Tea Leaf Green & Bobby
From SF Gate:
Things heating up For Tea Leaf Green
- Andy TennilleSunday
"It really seemed to come to a boil toward the end of the year, didn't it?" Tea Leaf Green guitarist Josh Clark says as a sly grin slowly grows across his sparsely bearded face.
Life certainly has been pretty good this year for Tea Leaf Green. The San Francisco rock band released a new studio album last month that's been met with glowing praise. In October, Bob Weir of the Grateful Dead sat in with the band at a benefit concert for the Rainforest Action Network in San Francisco. At the end of November, the group opened a string of shows on the East Coast for former Phish front man Trey Anastasio's 70 Volt Parade, as well as Gov't Mule, the blues rock group fronted by Allman Brothers Band guitarist Warren Haynes. And on Friday and Saturday, the band closes out 2005 by headlining two nights at the Independent.
"It's pretty amazing to get a chance to play with some of your living heroes," Clark says.
"Playing with Trey, Warren and Bob Weir was a thrill for all of us. You hear all the bull -- out there about these supposedly crazed, egomaniacal rock stars, but that's not the case at all. They were all totally sweet. It was cool to realize that you could look up to them and that your idealized vision of these people, our heroes, wasn't shattered. I think that's pretty rare."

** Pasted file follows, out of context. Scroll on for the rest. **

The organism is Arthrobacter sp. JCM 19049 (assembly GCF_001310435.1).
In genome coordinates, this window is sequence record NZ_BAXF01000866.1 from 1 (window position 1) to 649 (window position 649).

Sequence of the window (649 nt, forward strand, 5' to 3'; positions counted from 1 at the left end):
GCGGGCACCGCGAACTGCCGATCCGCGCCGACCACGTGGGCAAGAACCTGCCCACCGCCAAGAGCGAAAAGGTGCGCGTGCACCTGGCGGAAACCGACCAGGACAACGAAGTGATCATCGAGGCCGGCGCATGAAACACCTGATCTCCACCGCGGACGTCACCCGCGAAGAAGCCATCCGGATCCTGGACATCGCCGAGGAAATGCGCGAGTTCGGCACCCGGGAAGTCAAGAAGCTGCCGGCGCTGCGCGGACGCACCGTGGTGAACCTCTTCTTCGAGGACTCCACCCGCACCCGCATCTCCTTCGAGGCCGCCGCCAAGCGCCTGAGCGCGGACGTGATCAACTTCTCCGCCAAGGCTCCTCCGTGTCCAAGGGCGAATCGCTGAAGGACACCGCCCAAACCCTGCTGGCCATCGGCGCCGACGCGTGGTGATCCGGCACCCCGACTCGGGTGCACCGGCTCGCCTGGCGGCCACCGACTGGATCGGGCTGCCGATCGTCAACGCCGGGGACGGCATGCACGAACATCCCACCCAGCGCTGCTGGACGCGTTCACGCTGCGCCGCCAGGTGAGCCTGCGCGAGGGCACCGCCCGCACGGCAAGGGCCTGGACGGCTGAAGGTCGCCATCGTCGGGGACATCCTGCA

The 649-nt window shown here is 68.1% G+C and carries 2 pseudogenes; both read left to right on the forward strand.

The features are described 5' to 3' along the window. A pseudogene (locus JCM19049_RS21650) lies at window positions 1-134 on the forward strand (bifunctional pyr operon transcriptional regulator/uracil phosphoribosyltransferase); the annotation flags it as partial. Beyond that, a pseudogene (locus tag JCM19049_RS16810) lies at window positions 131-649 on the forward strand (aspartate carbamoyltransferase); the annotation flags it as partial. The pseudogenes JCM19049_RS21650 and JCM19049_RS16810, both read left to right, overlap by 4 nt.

"Getting to hang out with Bob Weir is still pretty strange for me," admits keyboardist Trevor Garrod. "You get that initial thing where your eyes go out of focus for a second and you act a little goofy when you meet someone like that. I got started on the Grateful Dead in junior high, so to think that one day I'd be sitting backstage teaching Bob Weir a song we wrote and then have him come out onstage and play with us is beyond anything I could have imagined. It was a dream."
The story of how the four guys in Tea Leaf Green got together is one of those all-too-common rock-music tales of pure luck and coincidence. Clark and drummer Scott Rager played in a band together in high school in Arcadia (Los Angeles County) that broke up once Rager graduated and moved to San Francisco for college. Upon arriving at San Francisco State, Rager met Ben Chambers in English class during their freshman year and discovered that his long-haired classmate was a bass player. Within a few months, Clark moved to San Francisco and started playing as a trio with Rager and Chambers. As fate would have it, Garrod showed up at the group's first real gig playing at a club South of Market.
"I thought they were awesome," Garrod remembers. "They rocked. I hadn't seen anybody play guitar like Josh did in a long time. At that time, I had moved up to San Francisco looking for people to play music with and nobody was into rocking that hard. Everyone was into the indie thing, and it was really kind of boring. All the people were so uptight. I met the guys before they went on that night, and they all seemed pretty cool and liked to party and have a good time. So I gave them my number and told them to call me if they ever wanted to have someone play keyboards with them. I got a call from them a short time later, went to a band practice and we've been together ever since."